A Russian diplomat quietly left Sweden following the arrest of a computer specialist he allegedly handled as a spy and met for dinner in Stockholm three weeks ago to carry out an act of espionage, Swedish authorities said.
The delay in Moscow recalling the diplomat back to Russia after he was seen meeting with the Swedish computer specialist at the nightclub where the arrest took place puzzled government officials and analysts.
An intelligence report from a European service obtained by The Associated Press identified the diplomat as Yevgeny Umerenko and alleged he served as a “line-x officer,” or a specialist in technology espionage. The report said he previously served a similar spying role while stationed as a diplomat in Germany.
Swedish daily newspaper Dagens Nyheter first named Umerenko. Anna Lundbladh, a spokeswoman for Sweden’s Ministry for Foreign Affairs, confirmed Thursday that Umerenko had left the country but said “we will not discuss this matter in further detail.”
Following the computer specialist’s arrest on suspicion of espionage, Sweden summoned Russia’s ambassador “as a result of a diplomat’s activities.”
A former Swedish intelligence official, who spoke on condition of anonymity because he was not authorized to comment on the case, said it was unusual Russia waited so long to withdraw the diplomat given his public exposure. SAPO chief Klas Friberg, also expressed surprise in an interview with Swedish daily newspaper Dagens Nyheter.
The Russian Foreign Ministry did not immediately respond to a request for comment.
The computer specialist was arrested on Feb. 26 by the country’s domestic security agency. The agency, known by its Swedish acronym SAPO, said a Russian intelligence officer recruited the Swede after working the case “for a long time.” Criminal activity had been going on at least since 2017, the agency said.
Magnus Ranstorp, an analyst at the Swedish National Defense College, described the arrest as a “big case,” noting that Sweden and neighboring Finland are important spy posts for Russian intelligence.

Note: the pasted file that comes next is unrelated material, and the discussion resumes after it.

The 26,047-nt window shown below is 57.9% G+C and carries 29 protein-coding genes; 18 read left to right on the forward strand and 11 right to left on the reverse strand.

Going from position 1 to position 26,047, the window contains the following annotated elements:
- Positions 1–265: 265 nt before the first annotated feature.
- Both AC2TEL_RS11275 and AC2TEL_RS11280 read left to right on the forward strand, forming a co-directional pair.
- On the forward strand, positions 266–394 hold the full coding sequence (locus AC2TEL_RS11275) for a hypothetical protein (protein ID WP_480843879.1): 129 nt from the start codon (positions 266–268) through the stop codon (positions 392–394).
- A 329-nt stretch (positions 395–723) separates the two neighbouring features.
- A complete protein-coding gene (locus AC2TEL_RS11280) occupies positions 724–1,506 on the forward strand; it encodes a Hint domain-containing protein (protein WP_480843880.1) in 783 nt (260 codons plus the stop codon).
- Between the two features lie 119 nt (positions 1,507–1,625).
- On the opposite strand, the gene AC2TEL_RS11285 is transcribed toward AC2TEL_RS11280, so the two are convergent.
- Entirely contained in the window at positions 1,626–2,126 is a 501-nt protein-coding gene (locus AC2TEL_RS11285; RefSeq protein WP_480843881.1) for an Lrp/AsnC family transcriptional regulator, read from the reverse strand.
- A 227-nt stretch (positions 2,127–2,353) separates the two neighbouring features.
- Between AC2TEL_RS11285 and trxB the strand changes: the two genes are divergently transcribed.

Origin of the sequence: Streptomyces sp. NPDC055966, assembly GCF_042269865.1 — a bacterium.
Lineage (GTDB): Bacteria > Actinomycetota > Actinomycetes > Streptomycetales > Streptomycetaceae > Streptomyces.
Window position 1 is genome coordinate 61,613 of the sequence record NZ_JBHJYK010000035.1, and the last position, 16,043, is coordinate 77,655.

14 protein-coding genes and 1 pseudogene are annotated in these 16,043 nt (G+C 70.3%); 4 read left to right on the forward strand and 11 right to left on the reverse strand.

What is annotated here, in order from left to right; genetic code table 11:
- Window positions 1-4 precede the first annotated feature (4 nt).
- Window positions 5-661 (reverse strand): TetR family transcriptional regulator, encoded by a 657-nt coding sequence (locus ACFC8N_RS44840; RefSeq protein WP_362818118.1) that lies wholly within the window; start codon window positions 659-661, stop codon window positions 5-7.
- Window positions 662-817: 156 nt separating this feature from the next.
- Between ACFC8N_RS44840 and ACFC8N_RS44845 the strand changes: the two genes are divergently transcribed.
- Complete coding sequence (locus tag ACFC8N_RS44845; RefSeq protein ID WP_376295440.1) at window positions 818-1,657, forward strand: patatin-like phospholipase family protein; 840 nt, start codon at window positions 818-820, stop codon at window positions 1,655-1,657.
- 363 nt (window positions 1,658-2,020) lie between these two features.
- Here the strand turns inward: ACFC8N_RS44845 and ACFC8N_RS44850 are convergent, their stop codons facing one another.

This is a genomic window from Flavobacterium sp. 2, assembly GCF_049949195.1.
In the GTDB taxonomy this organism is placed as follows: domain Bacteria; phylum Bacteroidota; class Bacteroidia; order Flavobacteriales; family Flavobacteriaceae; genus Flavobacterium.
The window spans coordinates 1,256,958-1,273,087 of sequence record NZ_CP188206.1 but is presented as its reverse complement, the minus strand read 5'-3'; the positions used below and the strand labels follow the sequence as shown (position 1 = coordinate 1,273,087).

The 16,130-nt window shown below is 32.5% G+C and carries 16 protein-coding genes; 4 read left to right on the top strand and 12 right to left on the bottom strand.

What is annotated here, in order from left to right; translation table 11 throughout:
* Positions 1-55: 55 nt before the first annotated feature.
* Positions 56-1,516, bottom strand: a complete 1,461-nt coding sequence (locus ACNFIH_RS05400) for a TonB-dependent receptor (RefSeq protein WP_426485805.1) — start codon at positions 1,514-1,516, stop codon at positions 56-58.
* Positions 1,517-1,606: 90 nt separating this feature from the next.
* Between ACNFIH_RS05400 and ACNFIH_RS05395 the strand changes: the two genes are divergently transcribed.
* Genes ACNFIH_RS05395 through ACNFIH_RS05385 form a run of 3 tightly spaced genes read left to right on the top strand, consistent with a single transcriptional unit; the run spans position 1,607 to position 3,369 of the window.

The European intelligence report identified the computer specialist as Kristian Dmitrievski, a naturalized Swedish citizen who previously held a Russian passport. Dmitrievski is married to a Swede and lives in Gothenburg, Sweden’s second-largest city and home to several prominent research institutions.
“Mr. Dmitrievski is a specialist in computer simulation and biophysics,” the intelligence report said. A Swedish court document states he has a domestic violence conviction.
SAPO spokeswoman Sofia Hellqvist could not provide new information and referred to the prosecutor in charge of the investigation.
Dmitrievski previously worked at the Chalmers University of Technology, according to the report, and founded a company called Computer Simulation AB. Those details match the information on a LinkedIn page of a man named Kristian Dmitrievski.
Christian Borg, the press spokesman for the Chalmers University of Technology, told the AP Dmitrievski was employed as a researcher until 2011 but did not have access to sensitive information. The university has not been contacted by investigators, Borg said.
“The charges came as a total surprise for us. We see no connection to his former work at Chalmers,” he said.